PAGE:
King Banaian and his fellow St. Cloud State University economists have been making sense of ups and downs in the local business climate for a quarter of a century via their much-anticipated St. Cloud Area Quarterly Business Report (QBR).
As translators of academic, economic and complex business data, Banaian and his partners in the QBRs have a reputation for being accessible, credible experts tapped by the media and the public for helping them sort out how current economic circumstances will impact their bottom line.
Banaian is the Dean of the School of Public Affairs at SCSU. He said his predecessor, former Dean Orn Bodvarrson, put it well when he called the School of Public Affairs’ world-class research that benefits students and community partners “the window in the door through which the community sees SCSU.”
“Forecasting is not what we economists do best, but it’s what the audience wants to hear,” Banaian said. “The old joke is that God put economists on the earth to make meteorologists feel better.”
As an example of how quickly economic circumstances can change, the QBR of 2022, which came out in December, stated: “We predict the St. Cloud metro area will be in recession within the next four to six months, based on results of the St. Cloud Area Quarterly Business Survey as well as data on professional employment and the stock prices of area publicly-traded corporations.”
But fast forward three months and Banaian and his current partner in producing the QBRs, Economics Professor Mana Komai Molle, are predicting a better scenario, that the “sort of predicted” recession may not happen. “We may have dodged the real crash landing,” Molle said. “It looks like St. Cloud is in a good place.”
While the pulse of the local economy or any economy may be unpredictable and subject to unforeseen occurrences, the reports are welcome and highly respected. Their contents are based on information gathered through a prudent system that begins with timely, carefully crafted questions put to regional business leaders, and the results of their responses are shared along with a careful analysis of leading economic indicators.
All this data is gathered and condensed every three months into a concise report welcomed by regional business and government leaders as well as local folks at their kitchen tables.
The local recession probability index was added as a permanent feature of the report in October 2007, when the deteriorating circumstances of the global recession of 2007-2009 made the public sit up and take greater notice of economic news and the information Banaian and the QBRs were sharing.
Recently retired Economics Professor Rich MacDonald, who with former Professor Mark Partridge started working on a local business report that became the QBR in 1998, welcomed Banaian as the partner who would do data analysis and presentation for the report. “King’s data skills are better than anybody I know, and he’s made a big difference.”
“As a colleague, I always have looked up to King,” Molle said. “He’s done so much for the community.”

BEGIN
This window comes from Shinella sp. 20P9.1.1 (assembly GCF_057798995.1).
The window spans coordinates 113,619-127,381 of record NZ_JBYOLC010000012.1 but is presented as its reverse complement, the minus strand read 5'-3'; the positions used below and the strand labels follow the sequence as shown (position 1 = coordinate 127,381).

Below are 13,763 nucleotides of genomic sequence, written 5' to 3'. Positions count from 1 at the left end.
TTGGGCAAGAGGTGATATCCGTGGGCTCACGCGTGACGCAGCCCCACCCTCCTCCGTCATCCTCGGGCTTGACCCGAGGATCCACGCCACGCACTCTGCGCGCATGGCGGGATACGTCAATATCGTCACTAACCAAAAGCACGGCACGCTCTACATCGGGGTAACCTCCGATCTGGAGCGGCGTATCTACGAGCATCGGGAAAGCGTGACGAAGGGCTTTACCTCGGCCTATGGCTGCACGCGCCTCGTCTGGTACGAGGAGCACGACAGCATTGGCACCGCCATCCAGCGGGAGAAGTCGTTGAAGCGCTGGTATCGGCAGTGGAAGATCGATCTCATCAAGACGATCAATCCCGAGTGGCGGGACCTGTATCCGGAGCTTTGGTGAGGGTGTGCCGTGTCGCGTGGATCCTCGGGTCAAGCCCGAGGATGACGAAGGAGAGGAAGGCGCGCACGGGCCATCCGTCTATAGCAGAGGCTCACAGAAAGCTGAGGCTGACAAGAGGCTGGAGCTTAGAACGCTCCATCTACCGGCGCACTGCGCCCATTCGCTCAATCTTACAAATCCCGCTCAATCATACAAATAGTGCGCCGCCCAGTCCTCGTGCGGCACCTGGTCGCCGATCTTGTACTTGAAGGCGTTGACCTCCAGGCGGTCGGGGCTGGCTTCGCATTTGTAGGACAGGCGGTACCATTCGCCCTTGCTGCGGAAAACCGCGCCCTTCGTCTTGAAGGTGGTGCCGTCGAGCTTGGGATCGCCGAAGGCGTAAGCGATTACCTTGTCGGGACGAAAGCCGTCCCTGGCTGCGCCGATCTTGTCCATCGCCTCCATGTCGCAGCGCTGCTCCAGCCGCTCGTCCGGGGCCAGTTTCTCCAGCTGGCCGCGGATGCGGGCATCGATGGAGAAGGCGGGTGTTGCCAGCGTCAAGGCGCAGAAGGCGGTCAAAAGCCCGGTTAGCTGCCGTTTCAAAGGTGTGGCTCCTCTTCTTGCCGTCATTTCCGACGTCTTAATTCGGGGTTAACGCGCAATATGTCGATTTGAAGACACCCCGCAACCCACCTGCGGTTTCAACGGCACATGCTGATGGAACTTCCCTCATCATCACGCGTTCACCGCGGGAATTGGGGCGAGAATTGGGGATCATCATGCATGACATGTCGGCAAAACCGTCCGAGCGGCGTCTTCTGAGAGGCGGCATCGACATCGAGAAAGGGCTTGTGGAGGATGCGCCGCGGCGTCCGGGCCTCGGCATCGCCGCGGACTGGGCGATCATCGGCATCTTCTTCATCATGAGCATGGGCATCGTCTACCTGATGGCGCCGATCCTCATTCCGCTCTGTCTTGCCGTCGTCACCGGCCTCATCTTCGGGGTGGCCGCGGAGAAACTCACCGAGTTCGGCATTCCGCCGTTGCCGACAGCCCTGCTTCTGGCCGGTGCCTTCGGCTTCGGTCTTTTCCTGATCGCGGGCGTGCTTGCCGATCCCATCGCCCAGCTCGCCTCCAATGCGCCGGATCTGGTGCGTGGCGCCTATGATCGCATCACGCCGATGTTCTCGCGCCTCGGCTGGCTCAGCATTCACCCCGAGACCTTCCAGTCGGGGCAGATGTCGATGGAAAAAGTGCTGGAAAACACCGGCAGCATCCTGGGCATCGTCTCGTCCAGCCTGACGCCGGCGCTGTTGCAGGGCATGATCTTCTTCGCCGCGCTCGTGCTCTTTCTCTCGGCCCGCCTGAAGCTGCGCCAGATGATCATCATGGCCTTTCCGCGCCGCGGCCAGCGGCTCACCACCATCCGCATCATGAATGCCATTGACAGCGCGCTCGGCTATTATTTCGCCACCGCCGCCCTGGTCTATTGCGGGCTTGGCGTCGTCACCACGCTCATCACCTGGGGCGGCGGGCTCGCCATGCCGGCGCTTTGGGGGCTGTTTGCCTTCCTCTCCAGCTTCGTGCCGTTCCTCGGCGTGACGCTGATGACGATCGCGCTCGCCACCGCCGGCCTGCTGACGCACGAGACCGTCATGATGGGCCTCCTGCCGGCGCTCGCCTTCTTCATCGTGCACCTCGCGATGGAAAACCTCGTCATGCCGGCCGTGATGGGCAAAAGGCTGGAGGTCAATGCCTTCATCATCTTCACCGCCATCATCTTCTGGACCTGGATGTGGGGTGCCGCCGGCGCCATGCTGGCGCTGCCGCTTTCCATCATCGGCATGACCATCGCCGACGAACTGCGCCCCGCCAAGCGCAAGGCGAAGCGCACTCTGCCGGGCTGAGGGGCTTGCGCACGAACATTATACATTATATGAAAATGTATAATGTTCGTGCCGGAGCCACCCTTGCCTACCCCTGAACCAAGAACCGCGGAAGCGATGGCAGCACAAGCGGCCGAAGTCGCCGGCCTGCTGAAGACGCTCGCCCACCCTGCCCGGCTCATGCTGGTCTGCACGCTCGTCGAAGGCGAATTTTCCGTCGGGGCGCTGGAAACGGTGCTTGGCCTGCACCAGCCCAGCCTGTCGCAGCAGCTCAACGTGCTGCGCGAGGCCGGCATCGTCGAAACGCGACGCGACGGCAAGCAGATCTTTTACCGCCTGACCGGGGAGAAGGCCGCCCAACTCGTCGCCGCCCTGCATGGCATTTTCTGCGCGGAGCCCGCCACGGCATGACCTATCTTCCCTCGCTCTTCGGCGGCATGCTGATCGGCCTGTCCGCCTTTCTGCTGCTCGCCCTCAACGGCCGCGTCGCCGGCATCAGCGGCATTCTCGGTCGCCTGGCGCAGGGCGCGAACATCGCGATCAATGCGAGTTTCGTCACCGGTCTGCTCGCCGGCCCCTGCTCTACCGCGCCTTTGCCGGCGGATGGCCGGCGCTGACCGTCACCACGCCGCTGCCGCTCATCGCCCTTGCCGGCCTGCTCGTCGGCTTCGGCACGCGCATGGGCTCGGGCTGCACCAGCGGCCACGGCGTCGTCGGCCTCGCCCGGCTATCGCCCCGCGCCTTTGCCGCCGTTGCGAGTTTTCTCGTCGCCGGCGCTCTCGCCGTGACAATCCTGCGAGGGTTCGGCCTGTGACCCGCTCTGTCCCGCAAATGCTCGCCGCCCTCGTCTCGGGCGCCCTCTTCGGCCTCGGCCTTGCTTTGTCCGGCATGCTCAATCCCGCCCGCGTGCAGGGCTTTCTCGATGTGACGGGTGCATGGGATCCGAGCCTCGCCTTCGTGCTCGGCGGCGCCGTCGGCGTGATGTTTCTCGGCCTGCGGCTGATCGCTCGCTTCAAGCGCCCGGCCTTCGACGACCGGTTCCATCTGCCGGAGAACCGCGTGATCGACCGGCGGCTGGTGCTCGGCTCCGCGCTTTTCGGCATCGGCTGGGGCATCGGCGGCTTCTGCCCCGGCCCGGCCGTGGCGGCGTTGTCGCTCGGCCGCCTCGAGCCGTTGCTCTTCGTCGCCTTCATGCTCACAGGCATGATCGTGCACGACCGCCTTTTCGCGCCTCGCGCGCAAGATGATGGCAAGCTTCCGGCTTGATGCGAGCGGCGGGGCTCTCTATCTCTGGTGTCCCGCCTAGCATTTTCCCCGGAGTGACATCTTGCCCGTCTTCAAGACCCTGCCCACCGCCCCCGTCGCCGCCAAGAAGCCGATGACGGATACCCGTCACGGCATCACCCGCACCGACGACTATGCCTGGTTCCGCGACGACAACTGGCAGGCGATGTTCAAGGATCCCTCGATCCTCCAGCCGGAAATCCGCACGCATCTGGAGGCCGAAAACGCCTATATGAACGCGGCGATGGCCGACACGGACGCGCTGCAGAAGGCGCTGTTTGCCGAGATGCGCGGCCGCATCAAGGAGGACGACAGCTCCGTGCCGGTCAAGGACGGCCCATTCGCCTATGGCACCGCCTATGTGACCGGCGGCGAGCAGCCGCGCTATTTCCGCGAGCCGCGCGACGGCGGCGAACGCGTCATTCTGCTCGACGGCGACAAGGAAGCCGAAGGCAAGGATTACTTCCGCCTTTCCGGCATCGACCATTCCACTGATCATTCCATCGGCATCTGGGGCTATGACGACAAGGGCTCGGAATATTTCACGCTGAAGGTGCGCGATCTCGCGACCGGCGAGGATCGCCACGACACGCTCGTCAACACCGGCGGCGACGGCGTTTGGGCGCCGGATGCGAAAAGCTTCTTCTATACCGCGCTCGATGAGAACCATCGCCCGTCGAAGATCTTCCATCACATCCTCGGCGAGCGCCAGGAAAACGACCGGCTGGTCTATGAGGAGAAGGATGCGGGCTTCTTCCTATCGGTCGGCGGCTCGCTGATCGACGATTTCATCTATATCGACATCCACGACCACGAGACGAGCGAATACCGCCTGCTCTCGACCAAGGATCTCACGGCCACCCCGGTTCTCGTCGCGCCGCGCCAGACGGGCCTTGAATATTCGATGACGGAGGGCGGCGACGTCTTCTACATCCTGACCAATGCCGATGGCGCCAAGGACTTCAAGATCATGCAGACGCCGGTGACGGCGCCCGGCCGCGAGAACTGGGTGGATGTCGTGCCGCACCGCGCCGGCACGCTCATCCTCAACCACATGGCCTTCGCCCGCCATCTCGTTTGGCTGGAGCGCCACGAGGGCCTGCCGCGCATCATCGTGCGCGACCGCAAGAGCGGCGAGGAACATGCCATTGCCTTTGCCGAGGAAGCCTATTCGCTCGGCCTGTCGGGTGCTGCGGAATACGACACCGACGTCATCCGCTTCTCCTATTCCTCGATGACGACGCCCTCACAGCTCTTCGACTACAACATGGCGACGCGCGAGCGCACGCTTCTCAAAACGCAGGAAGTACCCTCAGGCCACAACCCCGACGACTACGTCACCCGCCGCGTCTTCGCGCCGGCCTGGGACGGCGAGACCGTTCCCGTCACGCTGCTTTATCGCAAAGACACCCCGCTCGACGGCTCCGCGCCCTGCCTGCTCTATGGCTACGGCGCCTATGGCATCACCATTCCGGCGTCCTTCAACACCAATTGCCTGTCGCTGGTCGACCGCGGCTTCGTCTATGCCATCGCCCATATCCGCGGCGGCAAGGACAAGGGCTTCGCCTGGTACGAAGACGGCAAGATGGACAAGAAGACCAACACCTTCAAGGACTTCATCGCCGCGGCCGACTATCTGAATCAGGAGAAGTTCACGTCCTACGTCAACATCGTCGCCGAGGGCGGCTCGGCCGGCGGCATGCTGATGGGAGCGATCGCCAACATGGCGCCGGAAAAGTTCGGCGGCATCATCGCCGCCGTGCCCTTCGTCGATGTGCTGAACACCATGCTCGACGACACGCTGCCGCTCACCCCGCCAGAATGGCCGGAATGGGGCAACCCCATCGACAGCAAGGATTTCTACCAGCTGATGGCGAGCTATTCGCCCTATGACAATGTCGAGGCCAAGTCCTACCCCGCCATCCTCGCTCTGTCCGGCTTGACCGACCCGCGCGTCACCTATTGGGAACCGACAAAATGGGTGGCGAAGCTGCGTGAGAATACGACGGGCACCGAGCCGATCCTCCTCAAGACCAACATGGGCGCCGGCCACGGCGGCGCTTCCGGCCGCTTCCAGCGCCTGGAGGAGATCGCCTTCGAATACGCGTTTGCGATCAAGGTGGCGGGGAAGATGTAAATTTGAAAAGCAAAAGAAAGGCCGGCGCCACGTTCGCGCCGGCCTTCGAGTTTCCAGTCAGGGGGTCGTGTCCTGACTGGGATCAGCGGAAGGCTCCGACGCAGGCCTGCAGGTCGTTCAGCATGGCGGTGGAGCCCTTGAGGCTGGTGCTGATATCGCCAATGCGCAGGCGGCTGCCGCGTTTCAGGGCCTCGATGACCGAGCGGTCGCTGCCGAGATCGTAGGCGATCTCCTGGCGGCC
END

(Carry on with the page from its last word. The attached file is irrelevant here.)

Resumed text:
Local business and community leaders value the QBRs and the insights they bring. “Through the passionate leadership of King Banaian and over the course of nearly 25 years, our community has had the benefit of economic research, data analysis and a survey of business leaders to help inform and provide local insight into our local economy,” said Patti Gartland, president of the Greater St. Cloud Development Corporation, a graduate of St. Cloud State and a member of the SCSU School of Public Affairs Advisory Board.
The QBRs include a significant number of quotes throughout from leaders of the business community who answer questions and offer insight into what’s happening to them personally and delving deeper into topics of interest to businesses, households and governments. “I think those responses still are one of the best parts of the reports,” Banaian said.
“King and his team then translate the research, analysis and survey responses into an easy-to-consume publication, the St. Cloud Area Quarterly Business Report, and give an oral presentation that showcases key takeaways, insights, and predictions,” said Gartland. “QBR provides the finger on the pulse of our local economy. We are so fortunate to have such expertise and commitment to community vitality in our own backyard.”
For years that expertise was shared through a partnership with Times Media, which every three months had a front-page news story heralding the latest findings and inserted the full Quarterly Business Report into the back pages. When the pandemic hit and the paper no longer had the staff or budget to include the report, Banaian and his partners quickly transitioned to sharing the information online and through community presentations.
“The impact is that we’ve probably doubled the audience,” Banaian said.
The entire archive of current and past reports can be found in the SCSU Repository, which houses a treasure trove of research assembled over the years by faculty and students.
Molle, who joined Banaian on the QBRs after MacDonald decided to retire, said she is enjoying the work on policy issues and macroeconomics. “It’s inspired me to care more about the community,” she said.
“The way I teach my classes has changed,” Molle said of her involvement with QBRs. “I have good examples for my students, and they seem to be more interested because of the connections to what’s happening around them. It’s not just some model. It’s more personal.”
Banaian is proud of the impact the work with the QBRs has had on the academic side of his work. “It’s a teaching tool, the mechanics of which help students learn about forecasting.
“It makes us unusual,” he added. “Less than 20 percent of business schools across the country have this tool to show how economics can really make an impact by looking at basic data and looking at it in a systematic way.”